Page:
Original Published on Jul 05, 2022 at 14:48

By Kirsta Lindstrom, Local Journalism Initiative Reporter

Saulteau First Nations Elder Della Owens is sharing her knowledge of healing plants in Northeast B.C. to keep traditional practices alive. 

Typically, First Nations people don’t share their picking spots or their harvesting secrets, but Owens is opening the door to anyone who wants to learn.  

When knowledge keepers pass away, Owens worries that their information and experiences will be lost. She wishes more people take more of an interest in being out on the land to forage, gather and learn. 

“There are so few of us left, and we need to share what we know.  If I were to die today, who is going to know? We need to share with the next generation, or the medicine will be lost,” Owens.

Over the past two weeks, Owens has been picking Heracleum maximum, commonly known as cow parsnip, which can be eaten raw, added to recipes or used for medicinal purposes.

Traditional medicines are picked when in season and processed to be stored and used year-round. Cow parsnip is the only member of the genus Heracleum native to North America. It is also known as American cow-parsnip, Indian celery, Indian rhubarb or pushki. 

In Cree, it is called pukwanaahtia (puh-gwa-nee-tik). It flourishes on the mountainsides, roadsides, and boreal forests in early June and July and is one of the first edible plants to sprout in the region. 

Cow parsnip has broad, lobed leaves that can grow up to 16 inches wide, and the plant can get up to seven feet tall. Its small, white flowers grow in large umbels, clusters of small flowers connected to small stalks radiating from a central point like an umbrella, and attract birds, butterflies, and ladybugs.

The plant is part of the parsnip family and received its name as it is a food source for cows, sheep, goats and bears. 

Owens says the stalk tastes like celery and can be eaten raw, in salads or boiled into soups or stews.  She says the roots can also be frozen so the plant can be used year-round. 

Traditionally, First Nations people in Treaty 8 also use the roots for healing. Salves are made with cow parsnip to create an anti-inflammatory to ease swelling. The plant was shared and traded widely with the European settlers by First Nations people since contact.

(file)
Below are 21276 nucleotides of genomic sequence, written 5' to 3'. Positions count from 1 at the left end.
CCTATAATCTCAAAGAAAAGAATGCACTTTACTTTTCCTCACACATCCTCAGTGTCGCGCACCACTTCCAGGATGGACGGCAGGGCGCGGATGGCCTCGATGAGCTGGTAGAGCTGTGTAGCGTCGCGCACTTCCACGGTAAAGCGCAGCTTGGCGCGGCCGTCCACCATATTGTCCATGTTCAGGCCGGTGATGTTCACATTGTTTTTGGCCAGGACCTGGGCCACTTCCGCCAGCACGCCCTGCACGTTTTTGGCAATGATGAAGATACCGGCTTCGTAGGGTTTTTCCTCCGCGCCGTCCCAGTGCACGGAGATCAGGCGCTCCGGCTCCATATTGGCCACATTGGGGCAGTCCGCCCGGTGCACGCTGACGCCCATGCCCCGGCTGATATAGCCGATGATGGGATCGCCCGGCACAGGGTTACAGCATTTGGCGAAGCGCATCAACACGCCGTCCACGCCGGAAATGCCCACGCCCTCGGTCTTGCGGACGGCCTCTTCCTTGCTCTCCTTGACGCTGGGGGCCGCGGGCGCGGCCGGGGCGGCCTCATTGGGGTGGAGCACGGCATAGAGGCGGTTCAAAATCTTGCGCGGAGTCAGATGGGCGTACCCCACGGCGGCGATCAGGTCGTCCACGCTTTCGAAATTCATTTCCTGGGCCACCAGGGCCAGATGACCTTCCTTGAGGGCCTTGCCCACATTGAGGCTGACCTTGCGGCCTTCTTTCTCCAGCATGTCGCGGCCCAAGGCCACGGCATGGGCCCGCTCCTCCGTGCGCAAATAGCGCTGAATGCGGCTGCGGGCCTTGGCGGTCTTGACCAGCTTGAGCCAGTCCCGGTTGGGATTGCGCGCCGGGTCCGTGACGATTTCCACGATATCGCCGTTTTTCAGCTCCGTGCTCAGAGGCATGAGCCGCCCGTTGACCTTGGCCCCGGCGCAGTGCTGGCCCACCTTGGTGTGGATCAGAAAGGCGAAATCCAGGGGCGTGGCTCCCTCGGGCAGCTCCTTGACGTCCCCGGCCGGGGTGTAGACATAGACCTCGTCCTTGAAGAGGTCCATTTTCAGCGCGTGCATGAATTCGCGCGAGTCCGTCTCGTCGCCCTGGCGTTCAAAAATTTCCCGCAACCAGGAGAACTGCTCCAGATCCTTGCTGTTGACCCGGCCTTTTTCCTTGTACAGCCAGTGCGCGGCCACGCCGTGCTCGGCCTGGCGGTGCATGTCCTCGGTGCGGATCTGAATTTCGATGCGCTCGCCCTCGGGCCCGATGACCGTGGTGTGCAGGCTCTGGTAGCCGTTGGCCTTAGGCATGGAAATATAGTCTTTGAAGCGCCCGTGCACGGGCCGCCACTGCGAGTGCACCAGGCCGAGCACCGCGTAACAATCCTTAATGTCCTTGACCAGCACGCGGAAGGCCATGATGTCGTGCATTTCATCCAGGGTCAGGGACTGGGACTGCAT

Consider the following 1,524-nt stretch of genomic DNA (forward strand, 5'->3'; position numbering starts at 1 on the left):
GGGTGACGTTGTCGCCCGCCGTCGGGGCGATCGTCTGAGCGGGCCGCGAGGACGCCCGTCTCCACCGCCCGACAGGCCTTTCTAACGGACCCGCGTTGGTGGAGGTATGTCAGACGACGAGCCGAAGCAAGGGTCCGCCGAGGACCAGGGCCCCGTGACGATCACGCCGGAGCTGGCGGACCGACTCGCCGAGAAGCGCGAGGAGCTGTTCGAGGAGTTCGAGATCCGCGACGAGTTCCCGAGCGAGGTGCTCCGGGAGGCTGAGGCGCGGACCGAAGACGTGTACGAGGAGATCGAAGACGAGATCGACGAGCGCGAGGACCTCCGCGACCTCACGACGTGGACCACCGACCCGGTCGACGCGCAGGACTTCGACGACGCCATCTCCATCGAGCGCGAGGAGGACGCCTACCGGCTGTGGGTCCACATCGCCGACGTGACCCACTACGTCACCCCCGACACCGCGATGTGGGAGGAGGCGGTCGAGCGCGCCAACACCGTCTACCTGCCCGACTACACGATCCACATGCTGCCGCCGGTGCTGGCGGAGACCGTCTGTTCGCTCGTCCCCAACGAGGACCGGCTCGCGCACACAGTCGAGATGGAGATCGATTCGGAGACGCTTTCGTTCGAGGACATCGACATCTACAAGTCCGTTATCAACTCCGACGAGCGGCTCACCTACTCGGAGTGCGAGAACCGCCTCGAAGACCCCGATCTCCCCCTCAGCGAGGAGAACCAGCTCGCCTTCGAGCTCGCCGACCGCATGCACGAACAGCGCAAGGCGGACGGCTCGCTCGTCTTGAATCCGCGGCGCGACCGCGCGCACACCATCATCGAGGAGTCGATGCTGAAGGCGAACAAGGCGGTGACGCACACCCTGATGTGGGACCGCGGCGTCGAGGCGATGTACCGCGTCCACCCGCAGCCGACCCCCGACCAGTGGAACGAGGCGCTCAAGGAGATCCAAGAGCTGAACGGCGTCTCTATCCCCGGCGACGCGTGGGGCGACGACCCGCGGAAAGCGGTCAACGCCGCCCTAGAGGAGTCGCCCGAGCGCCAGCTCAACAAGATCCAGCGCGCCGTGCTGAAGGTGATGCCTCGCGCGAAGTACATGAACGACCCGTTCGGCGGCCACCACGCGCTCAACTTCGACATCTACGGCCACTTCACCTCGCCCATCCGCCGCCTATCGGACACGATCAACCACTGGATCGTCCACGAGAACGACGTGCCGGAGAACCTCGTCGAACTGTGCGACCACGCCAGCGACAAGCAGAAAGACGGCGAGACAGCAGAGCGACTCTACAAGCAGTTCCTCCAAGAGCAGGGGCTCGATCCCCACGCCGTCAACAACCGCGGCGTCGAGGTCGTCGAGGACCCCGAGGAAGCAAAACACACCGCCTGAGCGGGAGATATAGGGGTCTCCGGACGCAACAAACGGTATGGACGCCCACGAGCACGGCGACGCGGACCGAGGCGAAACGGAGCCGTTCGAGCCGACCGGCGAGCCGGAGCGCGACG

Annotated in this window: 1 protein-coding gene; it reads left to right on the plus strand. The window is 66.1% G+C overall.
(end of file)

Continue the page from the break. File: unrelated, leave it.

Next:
The plant also acts as a natural antibiotic and can ease headaches, toothaches, earaches and constipation.

All parts of the plant can be utilized as the roots make yellow dye, and the dried stems can be used as flutes for children.

New pickers should use caution as the cow parsnip closely resembles Giant Hogweed, which can be toxic.  

Owens recommends inexperienced pickers to go out with someone familiar with the medicine who can guide them on how to process it, its dosage and proper storage. 

She further cautions about over-picking in one spot, as the plants will regrow throughout the season if they’re processed with respect.  Good picking sites have declined due to roads and infrastructure, but the land will provide if left in its natural state.

“The land takes care of us when we take care of the land,” said Owens.

Some other common traditional medicines harvested in the Peace Region are:

  • Chaga mushrooms are usually brewed into tea. It may be beneficial for lowering cholesterol levels, slowing cancer growth, supporting immune function, and reducing blood pressure. 
  • Bear grease is a moisturizer and will keep drum hides flexible and vibrant. Within the Native American community, bear grease is used for skin ailments (rashes, sunburns etc.), ligament problems, (arthritis, tendonitis, sprains etc.) and hair conditioner.
  • Stinging nettle has been used for decades to treat joint and muscle pains, gout and anemia. The roots and boiled leaf decoction were commonly used on eczema rashes and insect bites.
  • Heal-all was often brewed into a therapeutic tea to treat sore throats, stomach aches, as well as urinary and liver problems.  Moreover, heal-all was used as a natural pesticide among the First Nations.
  • Willow is used for smoking meat, and its ashes have been used to treat wounds. Willow bark and leaves were chewed as a way to heal sore throats and manage headaches. Willow is also said to be efficient on fevers.

Traditional medicines are picked when in season and processed to be stored and used year-round.

Picking native plants and medicines have endured despite the impact of colonization, including the lasting effect of residential schools, relocation to permanent settlements and the introduction of the wage economy.

Gathering wild plants is only one aspect of harvesting activities that have been part of Indigenous peoples’ ways of living for millennia. 

These practices, such as hunting, fishing, and trapping, are still being practiced to this day in Northeast B.C. and around the world.

Participation in harvesting activities has been identified as being important for fostering cultural identity and morale for First Nations.  It is also key to meeting nutritional needs and supporting food security. 

Other advantages include increased physical activity, prevention of chronic disease, better mental health, and lower food costs. 

This item reprinted with permission from energeticcity.ca, Fort St. John, British Columbia